In the light of the above, it will be clearly seen that the Soviet pressure against the free institutions of the western world is something that can be contained by the adroit and vigilant application of counter-force at a series of constantly shifting geographical and political points, corresponding to the shifts and maneuvers of Soviet policy, but which cannot be charmed or talked out of existence.


Kennan was looking for a nation of Wile E. Coyotes. Unfortunately, anathema to his careful and nuanced policy, he found a nation of Shar-peis. Shar-peis are a laid-back breed, often lapsing into pure passivity. Yet they were bred for fighting. They had to be sorely provoked and even drugged to become vicious fighting dogs.

The average American is more Shar-pei than Kennan’s desired Wile E. Coyote. They must be goaded into brawls through careful, consistent provocation. The average American’s preferred lifestyle is normalcy. They prefer the uninterrupted life of quiet bourgeois pleasure to jittering bohemian thrills. Yet, poked persistently enough, they awake, raging in sudden flashes of extreme effort that rattle the Earth.

Americans don’t see the world in blacks and whites. But they don’t see it in infinite subtle grays either. The world view of the average American is painted in primary colors, in broad sweeping strokes. There’s room for distinction but not too much distinction. There has to be a readily digestible end, sought after with readily digestible means. And, hopefully, whatever strategy gets adopted achieves results quickly, with a clear, definite ending reached in discrete blocks of thirty minutes or an hour or two or, if you insist, a single season. If it dares to transgress those time limits, progress made must be progress demonstrable. Prolonged dramatic tension merely feeds the ancestral urge to return, once again, to triumphant normalcy.

In Kennan’s vision of containment, America rediscovered moral fiber at home while State Department Brahmins frustrated the Russians abroad through ever cleverer ways of saying “No.” across the negotiating table. The Russians would be morally hemmed in by American virtue on one side and politically hemmed in by frowning American diplomats on the other side.

Kennan’s containment was dead on arrival.

He called for a Great End that all Americans could rally ’round. Yet he expected to pursue his Great End with a non-existent means: a subtle, nuanced American public and a subtle, nuanced American political class. Both species are so breathtakingly rare that they constantly flirt between fiction and extinction. The United States had neither the historical tradition, culture, politics, or personnel to carry out Kennan’s policy mirage. America would continue to be a flawed, fractious, rather obtuse world power whose foreign policy was forever subject to the fits and starts of the its political cycle.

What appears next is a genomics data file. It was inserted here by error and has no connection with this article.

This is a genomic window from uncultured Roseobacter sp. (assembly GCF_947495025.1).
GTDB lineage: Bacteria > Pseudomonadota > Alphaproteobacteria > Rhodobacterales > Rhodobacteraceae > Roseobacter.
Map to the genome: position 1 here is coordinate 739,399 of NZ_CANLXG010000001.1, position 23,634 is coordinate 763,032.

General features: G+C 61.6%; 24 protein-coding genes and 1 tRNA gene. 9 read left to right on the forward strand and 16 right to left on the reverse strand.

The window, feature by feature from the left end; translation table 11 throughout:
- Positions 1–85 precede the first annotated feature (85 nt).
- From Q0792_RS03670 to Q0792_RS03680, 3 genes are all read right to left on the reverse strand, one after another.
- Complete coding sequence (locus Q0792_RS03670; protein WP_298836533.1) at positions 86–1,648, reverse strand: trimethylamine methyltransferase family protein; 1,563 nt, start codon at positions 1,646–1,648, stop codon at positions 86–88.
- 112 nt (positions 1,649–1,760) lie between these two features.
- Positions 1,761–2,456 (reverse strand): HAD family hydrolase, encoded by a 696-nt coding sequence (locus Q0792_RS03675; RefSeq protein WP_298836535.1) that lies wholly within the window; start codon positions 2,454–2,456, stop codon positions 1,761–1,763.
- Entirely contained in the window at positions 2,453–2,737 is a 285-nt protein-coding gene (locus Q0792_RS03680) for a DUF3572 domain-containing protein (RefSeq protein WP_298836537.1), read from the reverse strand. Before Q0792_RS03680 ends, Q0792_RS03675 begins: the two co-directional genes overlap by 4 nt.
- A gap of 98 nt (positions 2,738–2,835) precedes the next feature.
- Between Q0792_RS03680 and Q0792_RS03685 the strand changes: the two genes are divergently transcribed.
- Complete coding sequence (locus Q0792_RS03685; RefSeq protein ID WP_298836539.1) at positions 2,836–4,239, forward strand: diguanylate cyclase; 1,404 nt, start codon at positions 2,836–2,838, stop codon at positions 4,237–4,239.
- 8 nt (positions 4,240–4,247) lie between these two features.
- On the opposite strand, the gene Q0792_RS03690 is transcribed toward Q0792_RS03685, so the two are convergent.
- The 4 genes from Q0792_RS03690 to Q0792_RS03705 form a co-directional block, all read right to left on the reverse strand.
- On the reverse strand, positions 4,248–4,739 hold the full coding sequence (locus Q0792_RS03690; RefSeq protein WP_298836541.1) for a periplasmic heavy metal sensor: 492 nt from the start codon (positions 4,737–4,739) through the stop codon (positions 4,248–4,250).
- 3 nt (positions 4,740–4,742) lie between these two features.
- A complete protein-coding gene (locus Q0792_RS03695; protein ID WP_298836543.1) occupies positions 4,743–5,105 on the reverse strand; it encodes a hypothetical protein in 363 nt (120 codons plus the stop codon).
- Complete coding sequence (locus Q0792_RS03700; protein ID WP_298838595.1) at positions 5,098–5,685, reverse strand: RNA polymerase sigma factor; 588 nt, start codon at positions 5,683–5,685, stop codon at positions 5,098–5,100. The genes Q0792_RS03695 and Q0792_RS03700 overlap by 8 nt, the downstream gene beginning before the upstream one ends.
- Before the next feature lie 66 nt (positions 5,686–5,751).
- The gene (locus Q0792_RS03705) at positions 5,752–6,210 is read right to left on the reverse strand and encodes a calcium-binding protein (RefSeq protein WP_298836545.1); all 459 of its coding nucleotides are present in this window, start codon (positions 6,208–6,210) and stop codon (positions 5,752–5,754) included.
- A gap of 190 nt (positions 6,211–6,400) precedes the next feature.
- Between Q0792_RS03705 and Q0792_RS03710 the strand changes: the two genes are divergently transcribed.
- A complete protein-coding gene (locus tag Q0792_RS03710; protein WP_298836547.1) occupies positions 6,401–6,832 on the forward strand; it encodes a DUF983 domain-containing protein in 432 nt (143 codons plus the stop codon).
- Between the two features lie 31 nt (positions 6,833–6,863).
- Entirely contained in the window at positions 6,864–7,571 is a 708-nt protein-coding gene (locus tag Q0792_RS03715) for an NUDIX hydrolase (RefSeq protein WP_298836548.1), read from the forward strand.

Kennan was a fatally flawed strategist. He accurately diagnosed the strategic goal of any American strategy. He failed to propose a strategic implementation that could be executed by real Americans living in a real America operating in a real world. Strategy reconciles power to desire. Kennan ignored its first law: quality and quantity of what is desired shouldn’t chronically contradict the quality and quantity of the power available to pursue that desire. As Alexander Hamilton wrote in Federalist 31:

In disquisitions of every kind there are certain primary truths or first principles upon which all subsequent reasonings must depend. These contain an internal evidence, which antecedent to all reflection or combination commands the assent of the mind. Where it produces not this effect, it must proceed either from some defect or disorder in the organs of perception, or from the influence of some strong interest, or passion, or prejudice…Of the same nature are these other maxims in ethics and politics, that there cannot be an effect without a cause; that the means ought to be proportioned to the end; that every power ought to be commensurate with its object; that there ought to be no limitation of a power destined to effect a purpose, which is itself incapable of limitation.

Hamilton would know. He too was a American nerd whose entire system of strategy was implemented in a way he considered maladjusted, far inferior to the purity of his original vision. Strategy is the product of a political cycle: its nature inevitably be marked by the settling sediments of the political bric-a-brac of its age. In a republic, one man’s vision rarely escapes into national strategy unscathed by the hands of other men. The baby is doomed to deformity, an unavoidable side effect of the birthing and delivery process.

It may be that authoritarian regimes offer the possibility, however remote, that One Great Man can exercise a Great Grand Strategy, untrammeled by objections from lesser men. That may be one reason why both Hamilton and Kennan, in their worst moments, were strongly attracted to authoritarian possibilities at home and abroad. Authoritarian dreams are unrealizable in a system that attempts to approximate, however inaccurately, however implausibly, the desires of its citizens. Operating in a free state means, inescapably, that you have to execute a strategy with the citizens you have, not the citizens you want. And that will always rub the American nerd the wrong way.

Pity him.